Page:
Unetanneh Tokef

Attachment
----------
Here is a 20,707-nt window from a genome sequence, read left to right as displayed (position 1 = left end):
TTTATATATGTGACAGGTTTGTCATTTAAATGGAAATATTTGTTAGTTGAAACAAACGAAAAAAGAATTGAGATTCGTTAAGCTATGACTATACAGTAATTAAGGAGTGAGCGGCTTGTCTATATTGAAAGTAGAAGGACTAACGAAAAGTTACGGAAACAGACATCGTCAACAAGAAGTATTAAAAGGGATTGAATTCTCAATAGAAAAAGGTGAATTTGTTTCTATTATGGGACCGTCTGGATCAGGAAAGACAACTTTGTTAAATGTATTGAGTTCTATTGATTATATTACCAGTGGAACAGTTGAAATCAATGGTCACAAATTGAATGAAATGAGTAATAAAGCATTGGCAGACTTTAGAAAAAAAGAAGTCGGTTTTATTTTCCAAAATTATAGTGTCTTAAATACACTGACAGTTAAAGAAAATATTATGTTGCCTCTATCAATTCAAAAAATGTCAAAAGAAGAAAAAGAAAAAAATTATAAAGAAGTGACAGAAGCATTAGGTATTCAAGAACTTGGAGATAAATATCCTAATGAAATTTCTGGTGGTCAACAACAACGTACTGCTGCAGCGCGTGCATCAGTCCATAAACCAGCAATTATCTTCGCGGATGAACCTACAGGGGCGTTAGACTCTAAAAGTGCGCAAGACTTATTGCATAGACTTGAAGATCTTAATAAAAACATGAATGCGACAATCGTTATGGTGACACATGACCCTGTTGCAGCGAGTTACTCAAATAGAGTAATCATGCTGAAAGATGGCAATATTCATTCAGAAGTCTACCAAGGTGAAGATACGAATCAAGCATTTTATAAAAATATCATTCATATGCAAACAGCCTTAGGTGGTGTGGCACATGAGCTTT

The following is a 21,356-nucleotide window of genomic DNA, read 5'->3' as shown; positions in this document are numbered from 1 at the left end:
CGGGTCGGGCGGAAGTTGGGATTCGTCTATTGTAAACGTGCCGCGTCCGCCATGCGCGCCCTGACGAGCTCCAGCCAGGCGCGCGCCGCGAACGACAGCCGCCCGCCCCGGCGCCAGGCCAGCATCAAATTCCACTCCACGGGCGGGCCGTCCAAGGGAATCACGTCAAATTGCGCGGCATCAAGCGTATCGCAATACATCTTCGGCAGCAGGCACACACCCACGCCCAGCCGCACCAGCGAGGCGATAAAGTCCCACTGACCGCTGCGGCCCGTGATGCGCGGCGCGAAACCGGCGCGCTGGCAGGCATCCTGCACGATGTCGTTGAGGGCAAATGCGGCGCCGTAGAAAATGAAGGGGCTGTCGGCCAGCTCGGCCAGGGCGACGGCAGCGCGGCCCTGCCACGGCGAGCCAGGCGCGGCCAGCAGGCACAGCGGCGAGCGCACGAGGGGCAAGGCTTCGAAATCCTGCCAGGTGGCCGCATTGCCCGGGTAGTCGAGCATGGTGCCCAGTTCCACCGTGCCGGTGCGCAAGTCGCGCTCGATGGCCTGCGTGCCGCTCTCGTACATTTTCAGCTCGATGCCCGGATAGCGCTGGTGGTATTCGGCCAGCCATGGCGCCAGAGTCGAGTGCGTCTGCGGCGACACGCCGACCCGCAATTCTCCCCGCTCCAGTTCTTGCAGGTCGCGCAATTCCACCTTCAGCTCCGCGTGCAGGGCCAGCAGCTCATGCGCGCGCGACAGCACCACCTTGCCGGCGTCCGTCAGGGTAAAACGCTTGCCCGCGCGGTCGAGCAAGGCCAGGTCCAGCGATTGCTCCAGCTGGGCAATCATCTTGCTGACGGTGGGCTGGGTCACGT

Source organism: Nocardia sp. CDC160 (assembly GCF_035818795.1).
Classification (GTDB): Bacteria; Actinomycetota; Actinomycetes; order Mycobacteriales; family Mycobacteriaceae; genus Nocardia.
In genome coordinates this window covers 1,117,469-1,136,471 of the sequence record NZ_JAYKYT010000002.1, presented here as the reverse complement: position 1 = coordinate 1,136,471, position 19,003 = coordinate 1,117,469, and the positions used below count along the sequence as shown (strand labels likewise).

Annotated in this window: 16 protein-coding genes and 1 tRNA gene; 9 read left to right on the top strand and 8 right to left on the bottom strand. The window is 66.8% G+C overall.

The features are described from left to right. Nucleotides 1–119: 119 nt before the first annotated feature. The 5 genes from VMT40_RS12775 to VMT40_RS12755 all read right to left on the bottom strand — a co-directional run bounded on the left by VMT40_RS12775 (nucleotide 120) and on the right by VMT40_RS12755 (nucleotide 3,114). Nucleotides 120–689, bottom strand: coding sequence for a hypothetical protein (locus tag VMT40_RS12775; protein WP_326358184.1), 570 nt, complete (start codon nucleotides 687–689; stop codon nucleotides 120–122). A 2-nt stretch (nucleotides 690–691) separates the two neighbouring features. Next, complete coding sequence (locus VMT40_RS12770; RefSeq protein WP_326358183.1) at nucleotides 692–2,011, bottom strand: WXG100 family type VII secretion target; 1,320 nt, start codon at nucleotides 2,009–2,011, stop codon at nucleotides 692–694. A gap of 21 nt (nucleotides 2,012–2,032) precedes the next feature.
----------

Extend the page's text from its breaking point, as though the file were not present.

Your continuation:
Each Rosh Hashana and Yom Kippur, the most important holidays on the Jewish calendar, there’s an extraordinary prayer read in synagogue. Called the “Unetanneh Tokef,” it evokes the awesome power of judgment day, extolling God’s capacity for punishment, his propensity for mercy and man’s insignificance in the face of it all. I thought of the third part of that prayer while watching The Tree of Life, Terrence Malick’s ambitious, meditative stab at codifying the cosmos. It gets close to the essence of the reclusive auteur’s much-anticipated new picture: “A man’s origin is from dust and his destiny is back to dust. At risk of his life he earns his bread; he is likened to a broken shard, withering grass, a fading flower, a passing shade, a dissipating cloud, a blowing wind, flying dust, and a fleeting dream.” In paralleling the origins of the universe with flashes from the everyday 1950s childhood of a young boy from Waco, Texas, Malick’s film captures the ethereal nature of life. Beginning with the Big Bang and the dinosaurs and cycling through Jack O’Brien’s (Sean Penn) memories of his youth — of ballgames on the lawn during muggy summer nights, his younger brother’s warm gaze, contentious family dinners and the first stirrings of sexual feelings — Malick offers one man’s story writ large and small.

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